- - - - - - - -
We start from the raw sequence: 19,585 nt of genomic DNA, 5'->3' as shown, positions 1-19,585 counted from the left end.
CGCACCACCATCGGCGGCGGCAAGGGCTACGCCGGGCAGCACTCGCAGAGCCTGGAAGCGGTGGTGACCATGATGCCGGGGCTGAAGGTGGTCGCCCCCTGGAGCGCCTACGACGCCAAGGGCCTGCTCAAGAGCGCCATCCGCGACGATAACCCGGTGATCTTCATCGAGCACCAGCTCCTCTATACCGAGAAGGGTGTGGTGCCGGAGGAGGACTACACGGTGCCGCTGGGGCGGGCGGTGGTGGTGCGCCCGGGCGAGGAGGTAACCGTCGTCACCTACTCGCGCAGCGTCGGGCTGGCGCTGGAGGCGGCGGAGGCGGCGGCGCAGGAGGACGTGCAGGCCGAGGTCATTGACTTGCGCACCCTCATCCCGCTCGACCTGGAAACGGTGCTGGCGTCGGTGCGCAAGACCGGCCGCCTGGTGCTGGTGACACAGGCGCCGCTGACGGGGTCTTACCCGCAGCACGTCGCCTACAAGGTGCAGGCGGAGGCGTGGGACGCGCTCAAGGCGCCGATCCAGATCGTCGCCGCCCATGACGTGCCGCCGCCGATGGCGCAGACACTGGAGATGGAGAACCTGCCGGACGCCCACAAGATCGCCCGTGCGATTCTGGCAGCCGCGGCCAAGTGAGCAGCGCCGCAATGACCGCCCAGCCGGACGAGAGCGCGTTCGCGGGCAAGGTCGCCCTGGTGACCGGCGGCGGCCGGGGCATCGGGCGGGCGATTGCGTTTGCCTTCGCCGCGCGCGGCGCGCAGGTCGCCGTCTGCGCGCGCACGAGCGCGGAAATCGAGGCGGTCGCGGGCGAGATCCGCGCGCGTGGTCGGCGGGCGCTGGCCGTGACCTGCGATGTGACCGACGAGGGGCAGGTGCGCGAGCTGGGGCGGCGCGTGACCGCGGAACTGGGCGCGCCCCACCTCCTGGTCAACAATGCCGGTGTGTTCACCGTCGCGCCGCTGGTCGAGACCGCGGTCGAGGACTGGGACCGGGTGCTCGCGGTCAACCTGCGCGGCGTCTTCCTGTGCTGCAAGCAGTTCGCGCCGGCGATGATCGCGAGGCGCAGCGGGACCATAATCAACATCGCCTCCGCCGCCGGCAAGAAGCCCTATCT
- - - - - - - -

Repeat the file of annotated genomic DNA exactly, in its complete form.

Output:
We start from the raw sequence: 19,585 nt of genomic DNA, 5'->3' as shown, positions 1-19,585 counted from the left end.
CGCACCACCATCGGCGGCGGCAAGGGCTACGCCGGGCAGCACTCGCAGAGCCTGGAAGCGGTGGTGACCATGATGCCGGGGCTGAAGGTGGTCGCCCCCTGGAGCGCCTACGACGCCAAGGGCCTGCTCAAGAGCGCCATCCGCGACGATAACCCGGTGATCTTCATCGAGCACCAGCTCCTCTATACCGAGAAGGGTGTGGTGCCGGAGGAGGACTACACGGTGCCGCTGGGGCGGGCGGTGGTGGTGCGCCCGGGCGAGGAGGTAACCGTCGTCACCTACTCGCGCAGCGTCGGGCTGGCGCTGGAGGCGGCGGAGGCGGCGGCGCAGGAGGACGTGCAGGCCGAGGTCATTGACTTGCGCACCCTCATCCCGCTCGACCTGGAAACGGTGCTGGCGTCGGTGCGCAAGACCGGCCGCCTGGTGCTGGTGACACAGGCGCCGCTGACGGGGTCTTACCCGCAGCACGTCGCCTACAAGGTGCAGGCGGAGGCGTGGGACGCGCTCAAGGCGCCGATCCAGATCGTCGCCGCCCATGACGTGCCGCCGCCGATGGCGCAGACACTGGAGATGGAGAACCTGCCGGACGCCCACAAGATCGCCCGTGCGATTCTGGCAGCCGCGGCCAAGTGAGCAGCGCCGCAATGACCGCCCAGCCGGACGAGAGCGCGTTCGCGGGCAAGGTCGCCCTGGTGACCGGCGGCGGCCGGGGCATCGGGCGGGCGATTGCGTTTGCCTTCGCCGCGCGCGGCGCGCAGGTCGCCGTCTGCGCGCGCACGAGCGCGGAAATCGAGGCGGTCGCGGGCGAGATCCGCGCGCGTGGTCGGCGGGCGCTGGCCGTGACCTGCGATGTGACCGACGAGGGGCAGGTGCGCGAGCTGGGGCGGCGCGTGACCGCGGAACTGGGCGCGCCCCACCTCCTGGTCAACAATGCCGGTGTGTTCACCGTCGCGCCGCTGGTCGAGACCGCGGTCGAGGACTGGGACCGGGTGCTCGCGGTCAACCTGCGCGGCGTCTTCCTGTGCTGCAAGCAGTTCGCGCCGGCGATGATCGCGAGGCGCAGCGGGACCATAATCAACATCGCCTCCGCCGCCGGCAAGAAGCCCTATCT